Trump repeatedly pushed incoherent talking points about the wall over the course of a single day

He wants you to believe the wall is being built — while demanding Congress give him money to build the wall.

President Donald Trump wants you to believe his administration is already building a wall along the southern border, even if Congress refuses to give him any money for it. But he’s also demanding Congress give him money so he can build the wall.

Trump pushed these incoherent talking points repeatedly throughout the day on Thursday.

But the president never bothered trying to explain why the wall is worth another government shutdown, or worth declaring a national emergency to build a structure he claims is already under construction ahead of a February 15 deadline.

Trump claims the wall is “DESPERATELY needed” but also “Being Built!”

Trump tweeted on Thursday morning he wants Republicans to stop “wasting their time” trying to persuade Democrats to give him money for the “DESPERATELY needed WALL,” and just let him finish the job he claims he’s already started.

“I’ve got you covered,” Trump wrote. “Wall is already being built, I don’t expect much help!”

Just over an hour later, Trump posted another tweet in which claimed that while the wall is already under construction, stopping people from crossing the border “would be soooo much easier and less expensive” if there were a wall there.

The same tension was on display during a White House press event later in the day in which Trump oscillated between claiming, “We’re building the wall right now,” and saying he won’t accept any border security funding deal from Congress that doesn’t include money for the wall.

In one instance, Trump pushed his incoherent talking points in successive sentences, saying, “If there’s no wall it doesn’t work. And we’re building the wall right now.”

Trump went as far as to say on January 2 that “Much of the Wall has already been fully renovated or built.” That’s not true, even if it’s arguably the case that some “wall” has been constructed under his watch.

The complicated semantics and metaphysics of the wall

Congress has not allocated a single dollar to build the border wall prototypes Trump made a show of inspecting in San Diego in March of last year. The omnibus spending bill he signed that same month contained $1.6 billion for border security, but the appropriation specified it couldn’t be used to construct new border wall.

Politifact explains:

The bill said the designated funds “shall only be available for operationally effective designs deployed as of the date of the Consolidated Appropriations Act, 2017” (May 5, 2017), “such as currently deployed steel bollard designs, that prioritize agent safety.”

The specific uses are:

• $251 million for approximately 14 miles of secondary fencing along the southwest border in the San Diego sector;

• $445 million for 25 miles of primary pedestrian levee fencing along the southwest border in the Rio Grande Valley Sector;

• $196 million for primary pedestrian fencing along the southwest border in the Rio Grande Valley Sector;

• $445 million for replacement of existing primary pedestrian fencing along the southwest border;

• $38 million for border barrier planning and design; and

• $196 million for acquisition and deployment of border security technology

Since Trump took office, about 34 miles of walls and fences along the border have been upgraded. Construction of the projects funded by the bill he signed in March of last year hasn’t started yet, though in one stretch along the border in Texas it’s scheduled to begin soon.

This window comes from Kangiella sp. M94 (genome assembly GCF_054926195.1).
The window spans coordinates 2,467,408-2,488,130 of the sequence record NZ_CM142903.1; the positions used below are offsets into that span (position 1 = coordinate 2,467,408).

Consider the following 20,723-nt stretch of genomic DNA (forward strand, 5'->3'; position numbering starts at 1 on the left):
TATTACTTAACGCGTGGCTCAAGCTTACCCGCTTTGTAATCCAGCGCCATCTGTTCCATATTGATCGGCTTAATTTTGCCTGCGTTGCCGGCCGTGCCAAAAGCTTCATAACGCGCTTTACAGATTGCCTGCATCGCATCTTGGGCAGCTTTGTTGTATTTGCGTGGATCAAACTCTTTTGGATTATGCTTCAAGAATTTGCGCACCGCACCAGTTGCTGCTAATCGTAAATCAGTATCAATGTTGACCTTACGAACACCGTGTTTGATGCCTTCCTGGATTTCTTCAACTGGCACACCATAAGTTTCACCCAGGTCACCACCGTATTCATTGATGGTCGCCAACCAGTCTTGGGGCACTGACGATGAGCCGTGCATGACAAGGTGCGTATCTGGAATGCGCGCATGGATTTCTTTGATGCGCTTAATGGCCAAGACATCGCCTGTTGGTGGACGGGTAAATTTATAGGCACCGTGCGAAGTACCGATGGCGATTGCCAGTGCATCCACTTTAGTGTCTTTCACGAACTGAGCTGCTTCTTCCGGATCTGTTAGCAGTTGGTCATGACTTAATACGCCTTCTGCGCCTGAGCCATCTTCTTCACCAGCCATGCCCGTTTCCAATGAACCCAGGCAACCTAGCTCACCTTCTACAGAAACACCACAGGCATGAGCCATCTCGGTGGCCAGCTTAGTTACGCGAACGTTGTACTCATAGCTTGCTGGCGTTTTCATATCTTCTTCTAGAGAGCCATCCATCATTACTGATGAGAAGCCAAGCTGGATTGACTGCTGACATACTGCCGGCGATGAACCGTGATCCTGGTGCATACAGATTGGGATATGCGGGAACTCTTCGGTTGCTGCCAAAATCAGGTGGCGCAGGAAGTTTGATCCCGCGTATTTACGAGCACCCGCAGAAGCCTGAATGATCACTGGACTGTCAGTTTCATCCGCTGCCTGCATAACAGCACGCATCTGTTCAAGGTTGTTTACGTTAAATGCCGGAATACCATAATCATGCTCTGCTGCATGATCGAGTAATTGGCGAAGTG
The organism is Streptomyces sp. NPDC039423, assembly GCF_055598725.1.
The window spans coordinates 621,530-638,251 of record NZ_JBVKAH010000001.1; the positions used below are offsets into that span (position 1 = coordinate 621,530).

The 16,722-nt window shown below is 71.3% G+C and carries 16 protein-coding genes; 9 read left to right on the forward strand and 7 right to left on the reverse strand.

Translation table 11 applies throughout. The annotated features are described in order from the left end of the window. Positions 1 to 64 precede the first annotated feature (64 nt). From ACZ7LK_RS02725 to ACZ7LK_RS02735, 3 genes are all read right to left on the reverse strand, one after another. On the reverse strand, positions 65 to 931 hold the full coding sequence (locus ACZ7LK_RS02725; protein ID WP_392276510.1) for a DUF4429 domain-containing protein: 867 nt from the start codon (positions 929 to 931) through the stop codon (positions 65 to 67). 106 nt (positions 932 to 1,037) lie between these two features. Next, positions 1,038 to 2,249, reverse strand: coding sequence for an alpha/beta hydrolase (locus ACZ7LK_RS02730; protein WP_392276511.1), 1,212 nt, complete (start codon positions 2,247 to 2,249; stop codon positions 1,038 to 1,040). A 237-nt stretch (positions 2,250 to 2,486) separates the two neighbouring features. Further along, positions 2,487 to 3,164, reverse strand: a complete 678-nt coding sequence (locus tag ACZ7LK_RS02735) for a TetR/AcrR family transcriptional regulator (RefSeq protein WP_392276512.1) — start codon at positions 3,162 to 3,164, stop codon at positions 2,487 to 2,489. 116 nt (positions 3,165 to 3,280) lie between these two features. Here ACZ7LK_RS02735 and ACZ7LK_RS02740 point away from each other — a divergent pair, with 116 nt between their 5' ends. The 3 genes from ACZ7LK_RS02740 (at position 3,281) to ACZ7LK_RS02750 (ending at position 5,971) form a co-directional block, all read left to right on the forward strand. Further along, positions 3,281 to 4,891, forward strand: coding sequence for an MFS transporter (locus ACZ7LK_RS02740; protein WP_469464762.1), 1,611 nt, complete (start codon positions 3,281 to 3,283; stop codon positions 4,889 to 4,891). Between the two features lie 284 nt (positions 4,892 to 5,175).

So if you regard the upgrade of materials in areas where there were already barriers on the border as “building the wall,” then it’s arguably true that Trump has built some wall. But Trump’s claim that “the wall is going up right now in all different forms” and has largely been “fully renovated or built” is at best misleading.

Trump’s messaging is incoherent in more ways than one

After all, if Trump were already building the wall, then you’d think he could safely move on to other issues and let the work take its course.

Instead, Trump instigated an ill-considered partial government shutdown last month in the hope it would compel Democrats to give him $5.7 billion for 215 miles of new wall. Administration officials have suggested in recent days that Trump is willing to force another shutdown if Congress doesn’t give him money for the wall, while Trump has repeatedly suggested he’ll declare a national emergency in an attempt to bypass Congress and secure money for the wall.

Trump’s messaging about the wall has been incoherent in more ways than one. During a White House event last week, Trump touted the nation’s gradual, decades-long decrease in violent crime — while making a case that if a wall isn’t built, crime will soon be out of control.

“If we don’t do it, this country is going to be worse than at any time in our history in terms of drug infestation and in terms of crime,” Trump said. “And our crime numbers are very good.”

In other words, Trump wanted to remind people that crime has been under control without a wall while arguing that a wall is needed to reduce crime.

The president has also bragged about how effectively his administration has prevented migrant caravans from entering the country while claiming that a wall is needed to stop migrant caravans.

One thing is clear: Americans aren’t buying whatever Trump is trying to sell. Two polls conducted following the partial government shutdown Trump instigated over the wall show a majority of voters still oppose building the wall. Support for Trump’s wall has consistently polled below 40 percent, even as it has become more popular with Republicans.


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